The year was 1990 and Republican U.S. Sen. Pete Wilson claimed his first term as California governor, replacing another Republican, George Deukmejian. Two years earlier, California voters helped send George H.W. Bush to the White House with a 3.6-point win over Democrat Michael Dukakis.
Nearly three decades later, so much has changed.
Democrats have monopolized California government, with the party holding every statewide office and dominating both chambers of the Legislature. Bush was the last Republican to win a presidential contest in the state. President Donald Trump lost California by over 4 million votes to Hillary Clinton.
Can the party that now accounts for just 1-in-4 state voters make a comeback? And if so, how?
Former Gov.will take up that question again Wednesday at an event in Los Angeles organized by New Way California, a political committee eager to reshape the state GOP.
Schwarzenegger will be joined by another Republican centrist,, who was a Trump rival in the 2016 presidential campaign.
While a registered Republican, Schwarzenegger is known for his varied political stripes. As far back as 2007, in his second term as governor, he warned that the GOP was "dying at the box office" and needed to claim issues usually associated with the Democratic agenda, such as climate change and health care reform.
At the time, he said the GOP could win elections by "including, not excluding. By being open to new ideas."
The effort to move the state party in a different direction comes at a time when Mr. Trump is the dominant figure in national Republican politics, and conservatives hold sway in Washington.
The former bodybuilder and actor has argued for years that Republicans are out of step with too many voters and need to move toward the political center to revive the party's fortunes in the strongly Democratic state.
It's often said the future happens first in California and, if so, the outlook is unsettling for Republicans.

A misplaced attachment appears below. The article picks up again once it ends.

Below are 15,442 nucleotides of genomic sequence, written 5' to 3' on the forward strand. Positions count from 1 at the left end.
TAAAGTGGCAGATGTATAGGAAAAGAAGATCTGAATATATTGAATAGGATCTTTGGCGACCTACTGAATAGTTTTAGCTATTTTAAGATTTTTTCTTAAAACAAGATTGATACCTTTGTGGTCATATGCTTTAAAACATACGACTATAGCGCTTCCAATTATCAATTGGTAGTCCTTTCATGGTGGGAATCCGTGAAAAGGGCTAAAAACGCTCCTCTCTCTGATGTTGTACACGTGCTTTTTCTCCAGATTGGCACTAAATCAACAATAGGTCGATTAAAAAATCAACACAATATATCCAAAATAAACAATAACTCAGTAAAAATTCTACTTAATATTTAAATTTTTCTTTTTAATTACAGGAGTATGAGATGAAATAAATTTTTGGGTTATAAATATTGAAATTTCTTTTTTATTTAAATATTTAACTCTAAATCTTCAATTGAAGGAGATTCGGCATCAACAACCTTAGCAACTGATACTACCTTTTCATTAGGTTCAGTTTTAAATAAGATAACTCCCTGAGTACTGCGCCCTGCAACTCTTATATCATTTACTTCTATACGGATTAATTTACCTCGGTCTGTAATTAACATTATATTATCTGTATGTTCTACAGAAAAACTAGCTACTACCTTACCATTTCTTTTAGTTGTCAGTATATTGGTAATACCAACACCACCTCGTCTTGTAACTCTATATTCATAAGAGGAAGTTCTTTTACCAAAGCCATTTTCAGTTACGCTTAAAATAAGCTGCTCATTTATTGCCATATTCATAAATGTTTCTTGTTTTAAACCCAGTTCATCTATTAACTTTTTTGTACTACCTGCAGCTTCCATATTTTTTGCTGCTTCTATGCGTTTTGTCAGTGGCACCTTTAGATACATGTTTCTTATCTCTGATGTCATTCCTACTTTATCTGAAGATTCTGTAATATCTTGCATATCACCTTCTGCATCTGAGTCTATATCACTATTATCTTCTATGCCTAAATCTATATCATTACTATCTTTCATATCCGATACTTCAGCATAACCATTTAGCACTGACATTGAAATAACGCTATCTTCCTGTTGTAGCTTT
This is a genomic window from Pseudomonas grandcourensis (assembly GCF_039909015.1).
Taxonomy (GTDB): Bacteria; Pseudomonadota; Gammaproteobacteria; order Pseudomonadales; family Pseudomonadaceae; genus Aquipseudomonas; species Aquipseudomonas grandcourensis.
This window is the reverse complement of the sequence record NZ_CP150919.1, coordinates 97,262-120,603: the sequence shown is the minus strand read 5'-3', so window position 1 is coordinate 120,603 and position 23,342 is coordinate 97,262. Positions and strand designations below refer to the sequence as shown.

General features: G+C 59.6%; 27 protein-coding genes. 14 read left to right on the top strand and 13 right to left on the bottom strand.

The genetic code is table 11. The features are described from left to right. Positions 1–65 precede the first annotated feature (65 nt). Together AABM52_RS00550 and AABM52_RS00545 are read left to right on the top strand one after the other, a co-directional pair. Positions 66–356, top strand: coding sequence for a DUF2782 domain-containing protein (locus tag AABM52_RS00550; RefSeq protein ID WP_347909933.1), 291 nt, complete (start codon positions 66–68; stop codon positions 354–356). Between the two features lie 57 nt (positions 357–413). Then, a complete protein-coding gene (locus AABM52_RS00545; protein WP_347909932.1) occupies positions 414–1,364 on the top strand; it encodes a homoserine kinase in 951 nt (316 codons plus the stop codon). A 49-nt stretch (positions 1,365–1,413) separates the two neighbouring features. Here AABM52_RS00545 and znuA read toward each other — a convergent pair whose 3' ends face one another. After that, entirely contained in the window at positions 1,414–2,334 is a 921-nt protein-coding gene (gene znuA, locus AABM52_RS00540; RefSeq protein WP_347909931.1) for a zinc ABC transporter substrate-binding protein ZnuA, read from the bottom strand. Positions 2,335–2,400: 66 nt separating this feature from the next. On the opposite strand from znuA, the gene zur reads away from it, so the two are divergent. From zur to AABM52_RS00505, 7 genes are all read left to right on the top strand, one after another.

California was once the home of Richard Nixon and Ronald Reagan, but Republican influence in the state has been declining for years as a surge in immigrants transformed the state and its voting patterns.
The combined total of Hispanics, blacks and Asians has outnumbered whites since 1998. Hispanics, who lean Democratic, surpassed whites as the state's largest racial or ethnic group in 2014.
California Republicans have bickered for years over what direction to turn — toward the political center or to the right.
"The old way isn't working," the group says on its website. "There's a new way that Republicans can gain relevance in California once again."
Party conservatives have long chaffed at moving away from what they see as bedrock values. In 2011, for example, Republican moderates pushed changes to the state GOP platform that avoided any mention of overturning Roe v. Wade, and dropped a demand to end virtually all federal and state benefits for people who entered the U.S. illegally. The proposal failed.
New Way California was formed by Republican Assemblyman Chad Mayes, who was ousted as the party's Assembly leader after he worked with Democrats on climate change legislation.
"Republicans have failed to be able to reach out to average folks in California," Mayes, of Yucca Valley, said in January. "They don't think we care about them."